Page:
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SYFY WIRE Bad Astronomy

Our galaxy is warped!

By Phil Plait
The ages of the Cepheid stars observed are mapped against a schematic of the Milky Way by color: Blue is youngest and red oldest; note how younger stars are closer to the center. The Sun’s position is marked by the yellow “sun” symbol. Credit: J. Skowron

Astronomers have a weird problem: In many ways, we can map the universe of galaxies around us better than we can the galaxy we live in.

It’s like being stuck inside a room in a house with big windows. You can clearly see lots of other houses outside, but the house you’re inside of is behind the walls, where you can’t see it.

Happily, this analogy only extends so far. We can see lots of things in our galaxy, the Milky Way, enough to get a sense of its shape, size, and structure. But you have to be clever about it.

For example, we know the overall shape is a flat, circular disk, and we’re in that disk near its midplane. We can see that on the sky; if you go outside when the Milky Way is high, you see it as a broad swath of fuzziness stretching across the sky.

We have other techniques to gauge its structure too, including mapping gas clouds (which can be observed with radio telescopes even when those clouds are clear across the galaxy from us) and the apparently very small motion of stars as they orbit the center.

A new study, though, presents a way to see the galaxy using a very old technique updated with modern tech, and I must say it’s really impressive… and more than a little cool.

The method relies on Cepheid variable stars. These are stars that change their brightnesses with regular cycles, getting brighter and dimmer on scales of days to months. The beauty of Cepheids is that way back in 1908, astronomer Henrietta Swan Leavitt discovered that the time it took a Cepheid to go through a brightness cycle was related to its absolute luminosity, the total amount of light it emitted. That’s critical, because we can measure the apparent brightness of a star dimmed by distance. If you know how bright it appears, and how bright it really is, you can calculate its distance.

The Milky Way’s warp is obvious when the locations of the Cepheid stars are mapped against a map of the galaxy seen edge-on. The flaring (thickening of the disk with distance from the center) is obvious as well. Credit: J. Skowron / OGLE / Astronomical Ob

That, in turn, means that by measuring the time it takes a Cepheid to cycle, you can determine how far away it is. That is the key to the new work. The astronomers used several different sky surveys to observe Cepheids, calculating distances for over 2,400 of them! These stars tend to lie very close to the galactic midplane as well, so they trace out structures in the galaxy in the disk.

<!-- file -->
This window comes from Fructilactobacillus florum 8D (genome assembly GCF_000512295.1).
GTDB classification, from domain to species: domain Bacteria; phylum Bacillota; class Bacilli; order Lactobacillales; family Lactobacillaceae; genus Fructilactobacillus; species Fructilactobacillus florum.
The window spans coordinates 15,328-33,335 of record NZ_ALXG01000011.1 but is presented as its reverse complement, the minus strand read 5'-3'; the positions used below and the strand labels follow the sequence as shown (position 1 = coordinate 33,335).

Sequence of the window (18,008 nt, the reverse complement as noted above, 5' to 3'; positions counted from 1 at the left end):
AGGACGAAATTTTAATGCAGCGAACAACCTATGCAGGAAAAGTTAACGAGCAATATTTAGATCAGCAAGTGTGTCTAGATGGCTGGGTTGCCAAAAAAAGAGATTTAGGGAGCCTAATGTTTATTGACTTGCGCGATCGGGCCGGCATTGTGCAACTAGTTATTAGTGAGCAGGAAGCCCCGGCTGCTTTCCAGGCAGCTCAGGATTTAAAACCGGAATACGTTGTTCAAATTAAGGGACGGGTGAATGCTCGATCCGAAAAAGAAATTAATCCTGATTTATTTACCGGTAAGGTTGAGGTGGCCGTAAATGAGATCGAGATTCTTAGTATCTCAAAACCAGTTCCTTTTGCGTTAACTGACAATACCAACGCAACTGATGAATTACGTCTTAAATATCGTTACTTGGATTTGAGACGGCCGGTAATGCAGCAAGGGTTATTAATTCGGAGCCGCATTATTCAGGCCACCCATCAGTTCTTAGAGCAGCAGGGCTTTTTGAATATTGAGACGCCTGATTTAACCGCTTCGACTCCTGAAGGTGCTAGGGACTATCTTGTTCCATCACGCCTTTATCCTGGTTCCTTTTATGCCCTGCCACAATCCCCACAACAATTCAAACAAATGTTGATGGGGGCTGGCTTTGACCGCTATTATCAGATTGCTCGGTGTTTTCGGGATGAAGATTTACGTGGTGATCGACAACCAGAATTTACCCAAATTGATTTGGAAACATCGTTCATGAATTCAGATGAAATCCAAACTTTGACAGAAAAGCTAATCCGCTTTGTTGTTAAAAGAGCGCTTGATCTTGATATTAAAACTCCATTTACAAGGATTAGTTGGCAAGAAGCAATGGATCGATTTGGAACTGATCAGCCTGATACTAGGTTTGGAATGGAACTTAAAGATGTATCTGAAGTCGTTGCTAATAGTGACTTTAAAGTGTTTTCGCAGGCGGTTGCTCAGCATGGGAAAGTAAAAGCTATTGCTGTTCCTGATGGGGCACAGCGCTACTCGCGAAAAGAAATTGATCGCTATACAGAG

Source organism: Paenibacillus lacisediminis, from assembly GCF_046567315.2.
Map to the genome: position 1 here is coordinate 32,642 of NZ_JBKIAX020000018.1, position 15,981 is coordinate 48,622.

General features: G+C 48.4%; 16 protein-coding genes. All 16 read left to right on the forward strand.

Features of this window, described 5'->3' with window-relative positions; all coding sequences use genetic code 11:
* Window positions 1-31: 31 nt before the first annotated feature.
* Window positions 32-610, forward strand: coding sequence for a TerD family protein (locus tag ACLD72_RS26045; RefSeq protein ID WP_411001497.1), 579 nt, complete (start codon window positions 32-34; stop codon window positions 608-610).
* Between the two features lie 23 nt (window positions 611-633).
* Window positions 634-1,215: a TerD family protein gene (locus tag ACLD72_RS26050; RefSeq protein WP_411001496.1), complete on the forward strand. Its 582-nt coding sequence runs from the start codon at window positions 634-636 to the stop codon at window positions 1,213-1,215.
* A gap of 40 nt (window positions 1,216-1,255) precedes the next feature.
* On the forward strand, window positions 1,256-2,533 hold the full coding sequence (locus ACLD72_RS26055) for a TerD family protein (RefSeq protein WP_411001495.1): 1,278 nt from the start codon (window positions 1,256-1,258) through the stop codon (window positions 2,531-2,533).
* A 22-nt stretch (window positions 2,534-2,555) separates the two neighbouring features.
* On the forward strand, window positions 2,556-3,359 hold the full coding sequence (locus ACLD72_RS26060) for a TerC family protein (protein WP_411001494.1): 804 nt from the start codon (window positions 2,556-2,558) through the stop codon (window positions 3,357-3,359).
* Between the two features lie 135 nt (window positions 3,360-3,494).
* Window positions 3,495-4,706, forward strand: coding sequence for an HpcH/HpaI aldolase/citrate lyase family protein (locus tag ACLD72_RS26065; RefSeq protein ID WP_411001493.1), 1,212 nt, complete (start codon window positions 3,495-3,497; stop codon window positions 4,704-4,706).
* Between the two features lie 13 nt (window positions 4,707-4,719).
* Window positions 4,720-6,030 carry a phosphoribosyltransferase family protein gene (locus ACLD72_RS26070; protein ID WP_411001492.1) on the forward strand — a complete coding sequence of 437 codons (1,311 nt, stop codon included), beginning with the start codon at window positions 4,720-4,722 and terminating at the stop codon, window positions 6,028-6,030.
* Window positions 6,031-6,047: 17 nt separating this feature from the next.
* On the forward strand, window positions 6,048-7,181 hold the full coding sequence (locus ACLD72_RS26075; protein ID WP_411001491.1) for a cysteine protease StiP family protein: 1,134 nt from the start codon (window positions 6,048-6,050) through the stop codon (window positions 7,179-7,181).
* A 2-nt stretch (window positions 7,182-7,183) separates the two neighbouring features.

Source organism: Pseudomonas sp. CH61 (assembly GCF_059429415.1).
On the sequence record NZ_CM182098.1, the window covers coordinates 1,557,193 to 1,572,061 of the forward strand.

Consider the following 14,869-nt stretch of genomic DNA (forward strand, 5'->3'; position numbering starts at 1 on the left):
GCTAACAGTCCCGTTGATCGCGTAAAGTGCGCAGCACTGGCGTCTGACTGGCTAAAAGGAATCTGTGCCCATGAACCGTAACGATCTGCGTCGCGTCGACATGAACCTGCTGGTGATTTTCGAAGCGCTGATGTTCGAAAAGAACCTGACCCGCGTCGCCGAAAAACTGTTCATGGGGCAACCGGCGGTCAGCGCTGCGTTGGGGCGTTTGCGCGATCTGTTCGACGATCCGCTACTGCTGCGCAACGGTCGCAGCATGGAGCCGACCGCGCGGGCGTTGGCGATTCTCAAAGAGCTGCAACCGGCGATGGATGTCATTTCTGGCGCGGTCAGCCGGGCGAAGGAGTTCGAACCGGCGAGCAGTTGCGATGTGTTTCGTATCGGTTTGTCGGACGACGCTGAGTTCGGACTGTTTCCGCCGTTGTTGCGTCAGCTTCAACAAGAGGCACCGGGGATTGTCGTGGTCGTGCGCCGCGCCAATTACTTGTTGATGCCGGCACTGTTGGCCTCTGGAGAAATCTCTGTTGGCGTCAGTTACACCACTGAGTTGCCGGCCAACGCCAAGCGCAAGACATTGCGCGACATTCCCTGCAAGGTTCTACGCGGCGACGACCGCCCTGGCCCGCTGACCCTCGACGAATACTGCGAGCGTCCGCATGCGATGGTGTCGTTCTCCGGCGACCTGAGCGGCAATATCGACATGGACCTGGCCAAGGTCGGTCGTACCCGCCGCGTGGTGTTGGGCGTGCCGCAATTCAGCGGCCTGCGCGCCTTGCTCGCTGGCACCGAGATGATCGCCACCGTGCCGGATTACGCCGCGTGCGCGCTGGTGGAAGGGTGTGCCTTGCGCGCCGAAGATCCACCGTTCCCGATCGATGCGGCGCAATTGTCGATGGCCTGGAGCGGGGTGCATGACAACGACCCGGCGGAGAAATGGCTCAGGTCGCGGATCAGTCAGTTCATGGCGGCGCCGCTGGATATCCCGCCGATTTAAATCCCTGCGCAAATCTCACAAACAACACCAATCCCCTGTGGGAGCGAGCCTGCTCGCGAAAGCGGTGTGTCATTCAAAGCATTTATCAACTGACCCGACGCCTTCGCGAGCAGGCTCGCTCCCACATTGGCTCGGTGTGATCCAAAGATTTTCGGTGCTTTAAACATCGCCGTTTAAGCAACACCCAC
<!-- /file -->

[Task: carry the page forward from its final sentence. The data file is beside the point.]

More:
One of the most obvious features they found is that the disk is not flat! It’s warped, distorted, like an old vinyl record that’s been lying in the Sun. To be fair, this fact has been known for quite some time, but this new technique is a more direct measurement of it than older methods, which rely on some physical modeling of various phenomena.

They found that the disk is fairly flat from the center of the galaxy out to about 25,000 light years, interestingly (or perhaps just coincidentally) the distance of the Sun from the center of the galaxy as well. Outside this distance the disk warps up on one side of the galaxy and down on the other side all the way out to the edge, some 60,000 light years out from the center. The height of the warp (the deviation from the central midplane) is very roughly 5,000 light years.

The cause of the warp isn’t well understood, but it’s likely to come from gravitational interactions with smaller satellite galaxies orbiting the Milky Way tugging on the disk. It’s also possible the halo of dark matter surrounding the galaxy plays a role as well.

They also found that the disk flares as well. As you go out from the center the disk gets thicker; at the distance of the Sun the thickness is very roughly 700 light years, but farther out it’s three times as thick (from the side, the disk would look a bit like the bell of a trumpet also seen from the side).

The ages of the Cepheid stars observed are mapped against a schematic of the Milky Way by color: Blue is youngest and red oldest; note how younger stars are closer to the center. The Sun’s position is marked by the yellow “sun” symbol. Credit: J. Skowron

But there’s even more! Using various techniques they could get decent measurements of the ages of all the Cepheid stars, and when they mapped them by age they found that stars closer to the galactic center were younger, and older ones farther out. They were also spread out across the sky in obvious structures also delineated by age. This strongly implies that the stars in each of these collections were born around the same time in the same place and were spread out due to galactic rotation. The stars range in age from 20 to 260 million years old, which is pretty young compared to the 12 billion year age of the galaxy itself. These are newcomers to the Milky Way.

To see how this works, the astronomers used a simple physical model of how stars are born and how they move around the galaxy to see if they could match the observations, and they were able to do so pretty easily.

I find this all rather amazing. Not to downplay the amount of work that went into this research, especially historically, but in the end, astronomers looked at a bunch of stars, exploited a well-known fundamental property of them, and then used them to figure out the shape and history of a structure — our galaxy — which is a hundred quadrillion kilometers across.

That, my friends, is cool. That, also, is science.